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Net Worth Update

In This December 2018, No Credit Card Debt and Compound Interest Is In Effect

I managed to accomplish three big financial goals in 2018: I paid off the last of my revolving credit debt, I made $200-plus in dividends and I hit my goal of $60,000 net worth. (I was hoping to be well over $60,000 but with the markets dropping like they did, I was lucky to hit $60,000).

Where I fell short: I failed to put my Betterment account on automatic because I thought I needed to maintain a little cash flexibility throughout the month. Turns out, I’m not as disciplined as I thought I was. To my surprise, Betterment, which I’ve been with for two years sent me a year-end wrap up (see below). I got to see just how horrible a job I did trying to save on my own steam, not putting Betterment on automatic

Even looking at it in black and white I can’t believe that I only managed to deposit $100 last month and I fell nearly $2,000 short of what I did last year ($1,701 to be exact). I took a major step backwards and prevented myself from being significantly going over the $60,000 mark going into the new year.

No more hoping for anything, only planning. So, I’m planning to beat that $4,145 in 2019 by having $350 automatically deposited into the account.

Betterment Year-End Summary:

December Deposit: $100

Total in 2018: $2,444.00

Total in 2017: $4,145.00

Okay, time for the net worth update. But first I want you to know that I only post my net worth to keep myself accountable and to hopefully motivate just one person to continue or start their journey toward financial independence.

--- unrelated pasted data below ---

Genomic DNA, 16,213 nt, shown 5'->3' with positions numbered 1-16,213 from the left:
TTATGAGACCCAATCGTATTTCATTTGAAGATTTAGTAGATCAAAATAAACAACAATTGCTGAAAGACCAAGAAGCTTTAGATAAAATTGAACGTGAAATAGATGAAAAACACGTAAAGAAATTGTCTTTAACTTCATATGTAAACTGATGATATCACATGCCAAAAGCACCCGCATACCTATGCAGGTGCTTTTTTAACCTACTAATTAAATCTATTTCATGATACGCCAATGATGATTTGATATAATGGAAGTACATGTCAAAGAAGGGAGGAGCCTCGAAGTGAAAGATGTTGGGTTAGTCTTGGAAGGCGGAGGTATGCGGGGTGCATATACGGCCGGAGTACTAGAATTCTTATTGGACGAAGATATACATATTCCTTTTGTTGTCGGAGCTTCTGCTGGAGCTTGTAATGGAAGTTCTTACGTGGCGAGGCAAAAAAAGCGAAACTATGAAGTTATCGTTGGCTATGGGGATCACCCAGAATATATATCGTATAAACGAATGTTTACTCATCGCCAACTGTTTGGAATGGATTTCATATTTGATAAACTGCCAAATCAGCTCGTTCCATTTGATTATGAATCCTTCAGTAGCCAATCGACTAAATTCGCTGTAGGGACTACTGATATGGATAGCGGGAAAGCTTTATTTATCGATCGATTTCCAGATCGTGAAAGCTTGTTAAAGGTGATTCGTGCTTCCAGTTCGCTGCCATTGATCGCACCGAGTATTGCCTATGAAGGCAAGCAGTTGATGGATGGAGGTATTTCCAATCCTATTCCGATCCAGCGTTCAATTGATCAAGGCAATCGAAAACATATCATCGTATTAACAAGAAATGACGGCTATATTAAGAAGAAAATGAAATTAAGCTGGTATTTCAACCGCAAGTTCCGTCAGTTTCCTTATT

• SEP IRA: Continues to get hit hard and reached a low of $7,490 before coming back a little toward the end of the month. My $100 deposit brought it up bit.
  • Traditional IRA: Once again, my monthly deposit was eaten up by market declines. But I now have well over 100 shares of FSKAX (Fidelity Total Market Index Fund) that I’ve been buying at a significant discount for a couple of months. When the market decides to turn around, I’ll be in a great position to reap the rewards.
  • The E/Fund: No reason to hit up the emergency fund this year so all it did was grow. I’ll be going into the new year with my savings account fully funded. Next year will be more of just staying the course until I have a full year of my monthly expenses saved.
  • Stocks (taxable): This account continues to do be all about the dividends and 2019 is all about doubling and then tripling those dividends.
  • Bonds: This account is doing great and will officially be kicking me more than $25 dollars a month in interest by February. Treasury direct is currently paying 2.83% interest on all bond purchases over the next five months.
  • Business account: This account never reached its potential. I used it as piggy bank to help a couple of people throughout the year. While two of the three people paid me back, the other has not. However, I’m comforted in knowing that I won’t be lending money to this person ever again.
  • Credit Cards: This monkey has been off my back for a few months, but I’m still getting used to not having to pay it down. Looking forward to using cash back rewards to fund my savings and investment accounts.

 

It is a fight to build wealth, no matter where you are in the process. Everything around us conspires to take money out of our hands. But you must fight the good fight. Continue to save, invest  and grow your net worth even when it seems impossible.

Save your pennies (copper) until they become dollars (cotton)!

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